UFC News: Famed Nutritionist Mike Dolce Explains Why Fighters Continue to Miss Weight
There is a saying in combat sports that the scale is the first fight a fighter needs to face, even before he or she steps inside the boxing ring or MMA cage.
It is a fact that former UFC welterweight champion Johny Hendrick has had trouble with through the course of his career. For his UFC 207 welterweight fight against Neil Magny, "Bigg Rigg" stepped onto the scales at 173.5 pounds, going way beyond the 171-pound limit allotted by the athletic commissions. The fight did go on as scheduled, but Hendricks needed to give out 20 percent of his fight purse to Magny, as a consequence for his failure to make weight.
This is not the first time that Hendricks failed to make weight. The same thing happened during his UFC 200 fight against Kelvin Gastelum, a fight which he ended up losing via unanimous decision.
A good number of fighters, like Hendricks, have experienced immense trouble making their designated weight for fights, and such incidents are brought about by different factors. But for renowned nutritionist Mike Dolce, it is the coaches who should take responsibility, especially if their fighter fails to make weight.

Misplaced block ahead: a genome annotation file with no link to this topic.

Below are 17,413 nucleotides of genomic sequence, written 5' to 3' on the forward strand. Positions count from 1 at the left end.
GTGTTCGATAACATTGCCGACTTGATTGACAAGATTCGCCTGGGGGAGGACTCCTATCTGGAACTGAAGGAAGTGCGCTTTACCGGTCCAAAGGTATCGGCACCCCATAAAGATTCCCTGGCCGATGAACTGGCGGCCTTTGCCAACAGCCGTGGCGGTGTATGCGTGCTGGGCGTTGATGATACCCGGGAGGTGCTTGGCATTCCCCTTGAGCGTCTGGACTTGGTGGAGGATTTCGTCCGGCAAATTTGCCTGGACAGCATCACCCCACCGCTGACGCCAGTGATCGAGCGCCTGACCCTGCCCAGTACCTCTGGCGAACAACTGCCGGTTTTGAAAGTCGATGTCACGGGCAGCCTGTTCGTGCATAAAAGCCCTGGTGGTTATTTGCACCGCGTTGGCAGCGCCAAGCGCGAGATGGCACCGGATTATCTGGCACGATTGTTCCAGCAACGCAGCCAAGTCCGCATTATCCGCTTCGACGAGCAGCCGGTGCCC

"It's lack of credible coaching, lack of credible oversight. They're not working with teams that are not truly skilled in proper nutrition, medical nutrition, therapy and weight management," Dolce told MMAFighting.com. "We know exactly what time we have to weigh in. We know that months in advance."
In June 2016 ahead of UFC 199, the UFC implemented the concept of early-morning weigh-ins for the first time. Instead of having to tip the scales in the afternoon before fight night, fighters now weigh-in first thing in the morning, which gives them more time to rehydrate.
While such methods were warmly welcomed by many, some still criticized it for possibly giving fighters "more incentive" to cut more weight. Dolce, however, disagrees.
"Having a greater amount of time to rehydrate is not going to let them cut more weight, it's simply going to allow them to be healthy when they step into the Octagon," Dolce said, who has worked with big-name fighters such as Chael Sonnen and Ronda Rousey.
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